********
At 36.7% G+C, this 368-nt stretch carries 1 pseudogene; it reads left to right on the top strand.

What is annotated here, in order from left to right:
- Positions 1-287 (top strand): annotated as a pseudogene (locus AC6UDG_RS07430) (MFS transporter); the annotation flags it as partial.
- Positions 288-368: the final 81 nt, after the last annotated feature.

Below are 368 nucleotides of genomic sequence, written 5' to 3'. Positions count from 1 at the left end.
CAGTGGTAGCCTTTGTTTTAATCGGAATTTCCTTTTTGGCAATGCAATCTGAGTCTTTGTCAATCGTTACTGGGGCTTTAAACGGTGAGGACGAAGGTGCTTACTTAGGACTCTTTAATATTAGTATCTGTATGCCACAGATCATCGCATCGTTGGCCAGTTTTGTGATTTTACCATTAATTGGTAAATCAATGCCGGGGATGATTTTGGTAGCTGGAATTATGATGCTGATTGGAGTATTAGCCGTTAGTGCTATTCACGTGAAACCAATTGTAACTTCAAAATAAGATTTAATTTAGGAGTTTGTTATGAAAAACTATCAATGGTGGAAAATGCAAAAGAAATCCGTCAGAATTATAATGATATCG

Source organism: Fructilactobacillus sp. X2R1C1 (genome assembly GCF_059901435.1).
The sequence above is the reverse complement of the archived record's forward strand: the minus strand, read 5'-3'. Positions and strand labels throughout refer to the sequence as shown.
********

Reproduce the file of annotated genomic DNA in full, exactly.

At 36.7% G+C, this 368-nt stretch carries 1 pseudogene; it reads left to right on the top strand.

What is annotated here, in order from left to right:
- Positions 1-287 (top strand): annotated as a pseudogene (locus AC6UDG_RS07430) (MFS transporter); the annotation flags it as partial.
- Positions 288-368: the final 81 nt, after the last annotated feature.

Below are 368 nucleotides of genomic sequence, written 5' to 3'. Positions count from 1 at the left end.
CAGTGGTAGCCTTTGTTTTAATCGGAATTTCCTTTTTGGCAATGCAATCTGAGTCTTTGTCAATCGTTACTGGGGCTTTAAACGGTGAGGACGAAGGTGCTTACTTAGGACTCTTTAATATTAGTATCTGTATGCCACAGATCATCGCATCGTTGGCCAGTTTTGTGATTTTACCATTAATTGGTAAATCAATGCCGGGGATGATTTTGGTAGCTGGAATTATGATGCTGATTGGAGTATTAGCCGTTAGTGCTATTCACGTGAAACCAATTGTAACTTCAAAATAAGATTTAATTTAGGAGTTTGTTATGAAAAACTATCAATGGTGGAAAATGCAAAAGAAATCCGTCAGAATTATAATGATATCG

Source organism: Fructilactobacillus sp. X2R1C1 (genome assembly GCF_059901435.1).
The sequence above is the reverse complement of the archived record's forward strand: the minus strand, read 5'-3'. Positions and strand labels throughout refer to the sequence as shown.